Pavitt considers being in Dubai a blessing as a single parent. “Being a single dad [here] is probably easier than anywhere else in the world. I’m lucky enough to have help at home in the form of a nanny who adores my son. It’d be far harder in most other countries as I just wouldn’t be able to afford the level of help I receive here,” he told Re:Set.
If you can afford it, hiring full-time and part-time nannies to look after children isn’t out of reach in the UAE. Agencies such as Maidscc and Howdra offer nanny services and even handle flight tickets, visa formalities, medical tests and health insurance. It’s also possible to directly find a helper via a site like maidCV.com. However, parents are expected to pay at least Dh3,500 to Dh6,000 a month for help, not including additional expenses such as flight tickets and medical tests. This can be considerably harder and unaffordable for single parents who are struggling to get by on only one source of income.
However, Pavitt explains that the onus of responsibility of caring for a child ultimately falls on the parent. “Obviously help is only that — help. Once I get home from work, it’s all hands on deck with playing and catching up with his day,” he said.
Thomas thinks that single fathers may find it especially challenging to raise daughters. “They worry they will not be able to listen without trying to ‘fix’ their daughter’s situation,” she said, explaining that most fathers are torn between being protective and allowing their children to learn on their own.
Sorsano is a long-distance parent but he says he leaves no stone unturned to reach out to his daughter and makes himself available whenever she messages him.
Sorsano also bought Angela a laptop and secured an internet connection in their home in the Philippines to ensure hassle-free communication. He wants Angela to talk to him about her life, her days at school and share everyday struggles and the bigger, more complicated dilemmas of growing up. Sorsano’s ex-wife is married now with three kids of her own, but she still visits Angela and attends school events.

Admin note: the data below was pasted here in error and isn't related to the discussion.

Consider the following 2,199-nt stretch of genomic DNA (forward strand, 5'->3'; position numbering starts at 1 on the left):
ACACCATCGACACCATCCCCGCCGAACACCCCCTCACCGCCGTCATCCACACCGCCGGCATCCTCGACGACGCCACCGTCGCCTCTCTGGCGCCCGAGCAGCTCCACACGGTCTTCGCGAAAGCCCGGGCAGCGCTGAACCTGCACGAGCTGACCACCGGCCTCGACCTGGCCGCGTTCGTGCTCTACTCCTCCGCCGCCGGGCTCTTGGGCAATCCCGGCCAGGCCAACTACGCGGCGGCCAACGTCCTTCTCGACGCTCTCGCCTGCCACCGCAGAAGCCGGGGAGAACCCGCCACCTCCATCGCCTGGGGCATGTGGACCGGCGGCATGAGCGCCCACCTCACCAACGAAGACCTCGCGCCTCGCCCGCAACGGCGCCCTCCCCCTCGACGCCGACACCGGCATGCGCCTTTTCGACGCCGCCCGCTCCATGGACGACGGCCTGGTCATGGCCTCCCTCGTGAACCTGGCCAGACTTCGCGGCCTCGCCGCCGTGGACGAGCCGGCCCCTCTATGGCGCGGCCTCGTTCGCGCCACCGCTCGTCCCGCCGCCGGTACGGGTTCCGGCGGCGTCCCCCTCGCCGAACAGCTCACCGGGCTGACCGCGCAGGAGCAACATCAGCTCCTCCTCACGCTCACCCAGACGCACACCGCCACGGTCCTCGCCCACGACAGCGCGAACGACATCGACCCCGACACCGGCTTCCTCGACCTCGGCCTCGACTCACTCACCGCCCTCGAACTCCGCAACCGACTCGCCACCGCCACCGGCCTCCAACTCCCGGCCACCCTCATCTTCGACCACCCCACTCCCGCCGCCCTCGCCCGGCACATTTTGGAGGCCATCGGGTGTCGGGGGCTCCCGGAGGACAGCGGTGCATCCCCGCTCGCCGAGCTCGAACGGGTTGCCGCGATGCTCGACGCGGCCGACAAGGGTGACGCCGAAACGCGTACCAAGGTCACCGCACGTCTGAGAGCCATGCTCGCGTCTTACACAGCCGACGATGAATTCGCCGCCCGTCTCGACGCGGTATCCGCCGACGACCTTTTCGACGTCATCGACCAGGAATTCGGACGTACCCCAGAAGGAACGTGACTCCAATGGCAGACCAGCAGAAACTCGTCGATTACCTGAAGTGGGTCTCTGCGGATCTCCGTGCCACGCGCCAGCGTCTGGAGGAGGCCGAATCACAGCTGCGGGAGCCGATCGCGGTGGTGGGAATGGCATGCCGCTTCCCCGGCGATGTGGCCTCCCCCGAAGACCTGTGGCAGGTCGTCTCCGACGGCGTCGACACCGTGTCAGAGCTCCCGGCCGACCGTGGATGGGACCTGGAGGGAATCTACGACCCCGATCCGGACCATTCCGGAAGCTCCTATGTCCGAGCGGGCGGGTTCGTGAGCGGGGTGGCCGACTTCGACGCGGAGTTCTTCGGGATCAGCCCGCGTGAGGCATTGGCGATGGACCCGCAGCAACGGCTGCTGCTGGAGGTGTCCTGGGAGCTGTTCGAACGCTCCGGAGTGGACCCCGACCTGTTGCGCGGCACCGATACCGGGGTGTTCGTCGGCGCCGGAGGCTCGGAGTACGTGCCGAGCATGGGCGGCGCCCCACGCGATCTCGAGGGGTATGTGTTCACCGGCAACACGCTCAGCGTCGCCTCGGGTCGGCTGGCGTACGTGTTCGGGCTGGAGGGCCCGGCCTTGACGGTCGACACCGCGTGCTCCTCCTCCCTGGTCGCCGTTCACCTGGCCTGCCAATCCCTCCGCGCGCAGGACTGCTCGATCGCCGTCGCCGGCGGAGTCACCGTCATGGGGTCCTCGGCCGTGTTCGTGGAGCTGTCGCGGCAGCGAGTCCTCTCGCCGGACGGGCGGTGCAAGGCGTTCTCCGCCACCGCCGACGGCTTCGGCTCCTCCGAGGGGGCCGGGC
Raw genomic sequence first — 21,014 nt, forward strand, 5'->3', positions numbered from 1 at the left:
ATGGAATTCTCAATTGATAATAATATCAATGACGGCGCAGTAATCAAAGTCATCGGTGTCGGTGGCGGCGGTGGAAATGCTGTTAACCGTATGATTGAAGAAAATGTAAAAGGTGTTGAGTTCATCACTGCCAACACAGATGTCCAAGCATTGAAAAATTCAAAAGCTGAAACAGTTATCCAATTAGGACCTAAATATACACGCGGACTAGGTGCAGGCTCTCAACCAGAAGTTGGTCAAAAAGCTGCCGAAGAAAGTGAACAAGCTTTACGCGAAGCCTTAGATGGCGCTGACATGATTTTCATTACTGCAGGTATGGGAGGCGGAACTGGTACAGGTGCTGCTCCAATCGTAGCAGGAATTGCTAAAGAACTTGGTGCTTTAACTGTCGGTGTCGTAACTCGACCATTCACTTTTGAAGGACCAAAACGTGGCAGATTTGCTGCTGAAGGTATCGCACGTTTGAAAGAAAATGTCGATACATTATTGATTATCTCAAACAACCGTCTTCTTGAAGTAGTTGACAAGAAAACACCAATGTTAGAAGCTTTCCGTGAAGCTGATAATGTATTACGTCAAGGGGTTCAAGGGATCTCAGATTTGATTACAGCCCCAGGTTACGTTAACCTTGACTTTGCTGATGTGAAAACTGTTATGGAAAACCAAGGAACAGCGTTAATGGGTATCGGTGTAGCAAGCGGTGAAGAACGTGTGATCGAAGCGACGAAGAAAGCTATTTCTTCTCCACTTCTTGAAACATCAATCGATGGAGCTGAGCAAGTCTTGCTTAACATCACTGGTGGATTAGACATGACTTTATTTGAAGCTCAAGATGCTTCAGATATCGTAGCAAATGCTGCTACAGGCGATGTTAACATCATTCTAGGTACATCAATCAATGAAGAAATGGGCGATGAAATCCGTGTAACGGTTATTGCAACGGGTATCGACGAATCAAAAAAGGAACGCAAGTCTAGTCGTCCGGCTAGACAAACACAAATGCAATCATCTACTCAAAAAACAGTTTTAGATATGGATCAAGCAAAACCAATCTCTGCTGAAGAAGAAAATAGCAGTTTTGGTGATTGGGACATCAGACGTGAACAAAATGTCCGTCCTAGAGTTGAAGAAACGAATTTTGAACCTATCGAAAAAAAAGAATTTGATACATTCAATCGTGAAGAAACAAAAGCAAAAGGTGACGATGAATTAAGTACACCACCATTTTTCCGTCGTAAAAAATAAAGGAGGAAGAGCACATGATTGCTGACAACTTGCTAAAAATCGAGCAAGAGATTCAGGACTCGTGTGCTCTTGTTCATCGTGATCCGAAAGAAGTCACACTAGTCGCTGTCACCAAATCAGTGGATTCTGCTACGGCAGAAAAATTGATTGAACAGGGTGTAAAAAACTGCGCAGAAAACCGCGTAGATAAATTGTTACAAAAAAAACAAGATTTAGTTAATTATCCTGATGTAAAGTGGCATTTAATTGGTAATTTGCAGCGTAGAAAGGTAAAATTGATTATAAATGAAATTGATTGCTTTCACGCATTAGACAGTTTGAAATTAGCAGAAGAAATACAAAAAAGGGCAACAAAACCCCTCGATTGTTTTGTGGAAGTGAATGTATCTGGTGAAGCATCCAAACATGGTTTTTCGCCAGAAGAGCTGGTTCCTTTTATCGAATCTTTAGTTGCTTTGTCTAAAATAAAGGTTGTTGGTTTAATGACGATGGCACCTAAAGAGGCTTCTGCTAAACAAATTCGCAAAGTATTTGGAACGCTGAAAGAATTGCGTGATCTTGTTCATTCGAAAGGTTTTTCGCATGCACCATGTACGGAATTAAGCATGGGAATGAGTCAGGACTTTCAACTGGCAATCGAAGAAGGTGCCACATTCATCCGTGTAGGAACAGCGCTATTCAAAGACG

“Once I get home from work, it’s all hands on deck.”
According to Thomas, whenever the father and his children are close to the paternal side of the family, an aunt or a grandmother can act as a female figure in the child’s life such as in Sorsano’s case. Female figures are “more nurturing” and “patient,” she said.
Sorsano wishes there was more support, free counselling and resources available for single fathers in the UAE, though. “I don’t know how to deal with kids growing up,” he said.
“My daughter is the most important thing in my life, and I work hard to make sure she knows it,” Bryan told Re:Set, saying that he turned down more cost-effective options and chose to rent a villa to give her more room to play, a garden and a chance to invite friends home for sleepovers.
Bryan is willing to test his boundaries in order to be a good father. “If I have to, I will also play dolls with her, which is probably something her mum would be more comfortable doing. I’ve had to learn to be a kid again,” he said. Bryan also emphasized that he’s had to learn to let go of his worries whenever his daughter is with him.
“If raising girls, single fathers might be worried that they do not understand and can’t cope with their daughters, they might therefore avoid conversation,” Thomas said.
Pavitt tries to take it easy and make time for goofy antics and father-son bonding time. He said that he makes it a fun home environment and includes tickle fights, Playstation smackdowns and general tomfoolery in their days. He said, “Being two males, we are very active and more prone to boisterous fun and I wouldn’t have it any other way.”